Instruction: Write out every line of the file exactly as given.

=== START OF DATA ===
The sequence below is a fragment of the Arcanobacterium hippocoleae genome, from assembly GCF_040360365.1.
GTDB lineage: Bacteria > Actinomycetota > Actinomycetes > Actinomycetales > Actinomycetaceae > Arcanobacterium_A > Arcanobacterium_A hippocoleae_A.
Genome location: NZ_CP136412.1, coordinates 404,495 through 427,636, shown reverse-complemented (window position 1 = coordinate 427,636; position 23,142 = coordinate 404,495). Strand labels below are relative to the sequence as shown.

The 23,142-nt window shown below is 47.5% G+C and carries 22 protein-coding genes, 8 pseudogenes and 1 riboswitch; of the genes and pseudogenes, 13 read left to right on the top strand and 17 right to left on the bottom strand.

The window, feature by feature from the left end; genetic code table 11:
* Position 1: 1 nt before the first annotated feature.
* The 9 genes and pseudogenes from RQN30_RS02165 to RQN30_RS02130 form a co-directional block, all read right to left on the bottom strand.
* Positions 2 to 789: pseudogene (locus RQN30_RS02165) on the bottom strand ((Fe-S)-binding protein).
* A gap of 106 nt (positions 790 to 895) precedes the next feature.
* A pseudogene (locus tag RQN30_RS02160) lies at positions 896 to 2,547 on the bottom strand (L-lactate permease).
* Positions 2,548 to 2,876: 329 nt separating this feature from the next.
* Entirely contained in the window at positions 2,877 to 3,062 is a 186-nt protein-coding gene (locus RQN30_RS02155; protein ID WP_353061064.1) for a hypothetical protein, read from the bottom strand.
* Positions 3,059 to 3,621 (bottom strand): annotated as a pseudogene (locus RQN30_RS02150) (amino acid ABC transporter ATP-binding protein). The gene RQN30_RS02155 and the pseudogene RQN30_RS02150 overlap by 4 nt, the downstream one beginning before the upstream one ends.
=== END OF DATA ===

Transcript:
The sequence below is a fragment of the Arcanobacterium hippocoleae genome, from assembly GCF_040360365.1.
GTDB lineage: Bacteria > Actinomycetota > Actinomycetes > Actinomycetales > Actinomycetaceae > Arcanobacterium_A > Arcanobacterium_A hippocoleae_A.
Genome location: NZ_CP136412.1, coordinates 404,495 through 427,636, shown reverse-complemented (window position 1 = coordinate 427,636; position 23,142 = coordinate 404,495). Strand labels below are relative to the sequence as shown.

The 23,142-nt window shown below is 47.5% G+C and carries 22 protein-coding genes, 8 pseudogenes and 1 riboswitch; of the genes and pseudogenes, 13 read left to right on the top strand and 17 right to left on the bottom strand.

The window, feature by feature from the left end; genetic code table 11:
* Position 1: 1 nt before the first annotated feature.
* The 9 genes and pseudogenes from RQN30_RS02165 to RQN30_RS02130 form a co-directional block, all read right to left on the bottom strand.
* Positions 2 to 789: pseudogene (locus RQN30_RS02165) on the bottom strand ((Fe-S)-binding protein).
* A gap of 106 nt (positions 790 to 895) precedes the next feature.
* A pseudogene (locus tag RQN30_RS02160) lies at positions 896 to 2,547 on the bottom strand (L-lactate permease).
* Positions 2,548 to 2,876: 329 nt separating this feature from the next.
* Entirely contained in the window at positions 2,877 to 3,062 is a 186-nt protein-coding gene (locus RQN30_RS02155; protein ID WP_353061064.1) for a hypothetical protein, read from the bottom strand.
* Positions 3,059 to 3,621 (bottom strand): annotated as a pseudogene (locus RQN30_RS02150) (amino acid ABC transporter ATP-binding protein). The gene RQN30_RS02155 and the pseudogene RQN30_RS02150 overlap by 4 nt, the downstream one beginning before the upstream one ends.